UK Scientists Discover That Graphene Can Block Radio Waves
The wonder-material is likely to have practical applications in the telecommunications industry
Scientists from the Queen Mary University of London and the government-backed Cambridge Graphene Centre have discovered that in addition to its other unusual properties, the wonder-material graphene can also absorb electromagnetic radiation.
A research paper published in Scientific Reports suggests that graphene could be used to secure wireless connections and improve the efficiency of communication devices.
“The technological potential of Graphene is well-known. This paper demonstrates one example of how that potential can translate into a practical application,” said Yang Hao, co-author of the study and professor of Antennas and Electromagnetics at Queen Mary’s.
Graphene is a one-atom thick sheet of pure carbon, arranged in a regular hexagonal pattern. It was first described in 1962, but actual samples were only produced in 2004 by researchers Geim and Novoselov from University Of Manchester, who received a Nobel Prize for their experiments six years later.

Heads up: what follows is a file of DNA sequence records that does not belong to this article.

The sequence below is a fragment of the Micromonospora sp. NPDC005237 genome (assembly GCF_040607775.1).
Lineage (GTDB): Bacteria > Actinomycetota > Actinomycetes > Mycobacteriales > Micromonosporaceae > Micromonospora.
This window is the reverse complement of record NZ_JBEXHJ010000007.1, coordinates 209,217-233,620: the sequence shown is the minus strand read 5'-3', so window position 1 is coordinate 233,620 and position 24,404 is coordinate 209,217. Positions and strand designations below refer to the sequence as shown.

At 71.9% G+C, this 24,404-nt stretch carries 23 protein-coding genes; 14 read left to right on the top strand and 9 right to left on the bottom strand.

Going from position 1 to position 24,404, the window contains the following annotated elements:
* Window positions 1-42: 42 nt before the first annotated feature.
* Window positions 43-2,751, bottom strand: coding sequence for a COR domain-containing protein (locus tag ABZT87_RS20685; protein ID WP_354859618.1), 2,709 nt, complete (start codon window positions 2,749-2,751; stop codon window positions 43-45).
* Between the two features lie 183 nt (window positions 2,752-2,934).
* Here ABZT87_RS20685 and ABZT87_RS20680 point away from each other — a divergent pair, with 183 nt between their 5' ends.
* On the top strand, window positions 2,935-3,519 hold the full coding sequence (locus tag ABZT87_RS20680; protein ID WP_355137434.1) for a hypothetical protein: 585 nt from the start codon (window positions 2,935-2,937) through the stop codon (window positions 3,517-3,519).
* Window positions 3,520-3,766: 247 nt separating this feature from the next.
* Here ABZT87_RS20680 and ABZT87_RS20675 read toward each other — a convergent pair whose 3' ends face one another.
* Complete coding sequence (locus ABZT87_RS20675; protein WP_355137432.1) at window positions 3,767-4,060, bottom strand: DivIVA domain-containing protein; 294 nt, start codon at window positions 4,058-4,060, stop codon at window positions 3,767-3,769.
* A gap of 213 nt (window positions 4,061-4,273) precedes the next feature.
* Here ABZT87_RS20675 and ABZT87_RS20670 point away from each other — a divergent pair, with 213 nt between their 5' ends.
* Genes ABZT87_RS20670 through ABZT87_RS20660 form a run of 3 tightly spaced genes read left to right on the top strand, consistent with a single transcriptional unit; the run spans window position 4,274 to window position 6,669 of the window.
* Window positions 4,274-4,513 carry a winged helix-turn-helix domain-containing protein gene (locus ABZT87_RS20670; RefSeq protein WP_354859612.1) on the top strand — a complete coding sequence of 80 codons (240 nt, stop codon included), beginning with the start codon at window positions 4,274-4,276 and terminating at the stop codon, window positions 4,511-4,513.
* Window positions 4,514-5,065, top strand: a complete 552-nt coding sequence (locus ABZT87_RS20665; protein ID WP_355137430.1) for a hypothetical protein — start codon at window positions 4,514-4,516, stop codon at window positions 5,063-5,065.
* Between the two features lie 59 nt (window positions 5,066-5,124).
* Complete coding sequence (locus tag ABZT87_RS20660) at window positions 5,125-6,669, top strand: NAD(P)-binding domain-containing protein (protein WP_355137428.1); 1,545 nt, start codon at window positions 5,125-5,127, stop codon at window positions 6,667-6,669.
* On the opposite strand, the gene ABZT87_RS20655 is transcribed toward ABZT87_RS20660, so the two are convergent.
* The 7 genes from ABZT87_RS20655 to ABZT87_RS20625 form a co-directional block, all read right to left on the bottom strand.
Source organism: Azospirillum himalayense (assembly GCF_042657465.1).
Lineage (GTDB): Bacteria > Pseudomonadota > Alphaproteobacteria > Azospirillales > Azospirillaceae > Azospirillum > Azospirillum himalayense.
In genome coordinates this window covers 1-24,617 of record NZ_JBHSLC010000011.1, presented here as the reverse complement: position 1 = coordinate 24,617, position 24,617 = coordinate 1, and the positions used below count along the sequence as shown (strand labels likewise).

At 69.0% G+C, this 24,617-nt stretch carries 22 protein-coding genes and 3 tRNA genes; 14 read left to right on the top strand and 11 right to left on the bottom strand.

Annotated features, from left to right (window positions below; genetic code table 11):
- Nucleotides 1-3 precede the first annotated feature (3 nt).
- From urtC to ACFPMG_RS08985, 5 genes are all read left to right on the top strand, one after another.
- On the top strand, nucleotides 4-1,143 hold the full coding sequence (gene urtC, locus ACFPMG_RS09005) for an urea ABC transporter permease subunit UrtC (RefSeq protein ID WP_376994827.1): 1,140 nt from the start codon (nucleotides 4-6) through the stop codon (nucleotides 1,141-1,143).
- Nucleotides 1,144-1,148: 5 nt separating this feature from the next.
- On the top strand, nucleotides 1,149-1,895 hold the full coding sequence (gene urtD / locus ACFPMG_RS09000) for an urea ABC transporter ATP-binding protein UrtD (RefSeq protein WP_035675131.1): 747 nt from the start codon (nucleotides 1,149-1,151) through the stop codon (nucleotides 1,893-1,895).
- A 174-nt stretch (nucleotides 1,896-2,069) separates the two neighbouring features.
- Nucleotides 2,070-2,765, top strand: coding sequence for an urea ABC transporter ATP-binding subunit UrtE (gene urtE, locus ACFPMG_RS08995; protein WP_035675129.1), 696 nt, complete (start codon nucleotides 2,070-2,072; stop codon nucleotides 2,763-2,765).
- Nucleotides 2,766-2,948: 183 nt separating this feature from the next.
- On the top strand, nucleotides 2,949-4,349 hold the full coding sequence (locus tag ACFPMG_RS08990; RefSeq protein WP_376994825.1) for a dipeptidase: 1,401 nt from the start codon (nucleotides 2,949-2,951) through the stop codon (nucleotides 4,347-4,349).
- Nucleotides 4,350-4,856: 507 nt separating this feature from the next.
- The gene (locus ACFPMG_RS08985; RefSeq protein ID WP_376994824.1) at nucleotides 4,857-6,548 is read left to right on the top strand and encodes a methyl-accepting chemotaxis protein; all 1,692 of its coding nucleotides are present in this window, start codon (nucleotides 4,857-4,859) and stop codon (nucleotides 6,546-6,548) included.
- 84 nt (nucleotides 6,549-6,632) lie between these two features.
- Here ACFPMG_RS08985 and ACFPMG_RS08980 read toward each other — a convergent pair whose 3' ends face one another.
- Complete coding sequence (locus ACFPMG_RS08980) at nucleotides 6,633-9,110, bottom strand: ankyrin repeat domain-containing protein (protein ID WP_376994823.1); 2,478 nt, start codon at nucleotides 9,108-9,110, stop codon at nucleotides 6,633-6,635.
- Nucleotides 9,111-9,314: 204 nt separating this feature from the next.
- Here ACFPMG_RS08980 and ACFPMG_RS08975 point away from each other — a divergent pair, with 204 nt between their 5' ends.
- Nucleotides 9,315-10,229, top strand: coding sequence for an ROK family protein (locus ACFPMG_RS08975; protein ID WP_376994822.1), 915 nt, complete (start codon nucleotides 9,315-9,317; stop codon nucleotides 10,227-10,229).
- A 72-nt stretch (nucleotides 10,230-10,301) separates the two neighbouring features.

Graphene is exceptionally strong, lightweight and flexible, and has conductive properties, enabling electrons to flow faster than they do in silicon.
The researchers describe how they stacked transparent sheets of graphene, supported by a metal plate and the mineral quartz substrate, to absorb the signals from a millimetre wave source. By doing this, they managed to increase the absorption of electromagnetic energy by 90 percent at a wide bandwidth.
The team says these properties could make graphene very valuable to the telecommunications industry, and have already started working on prototype applications.
“The transparent material could be added as a coating to car windows or buildings to stop radio waves from travelling through the structure. This, in turn, could be used to improve secure wireless network environments, for example,” explained Hao.
The Graphene Research Centre opened its doors at the end of 2013, aiming to streamline manufacturing of the useful material and help turn it into flexible, wearable and transparent electronics. It was financed by a £12 million grant from the Engineering and Physical Sciences Research Council (EPSRC), and £13 million contributed by 20 industry partners, including Nokia, Dyson, BAE Systems and Phillips.
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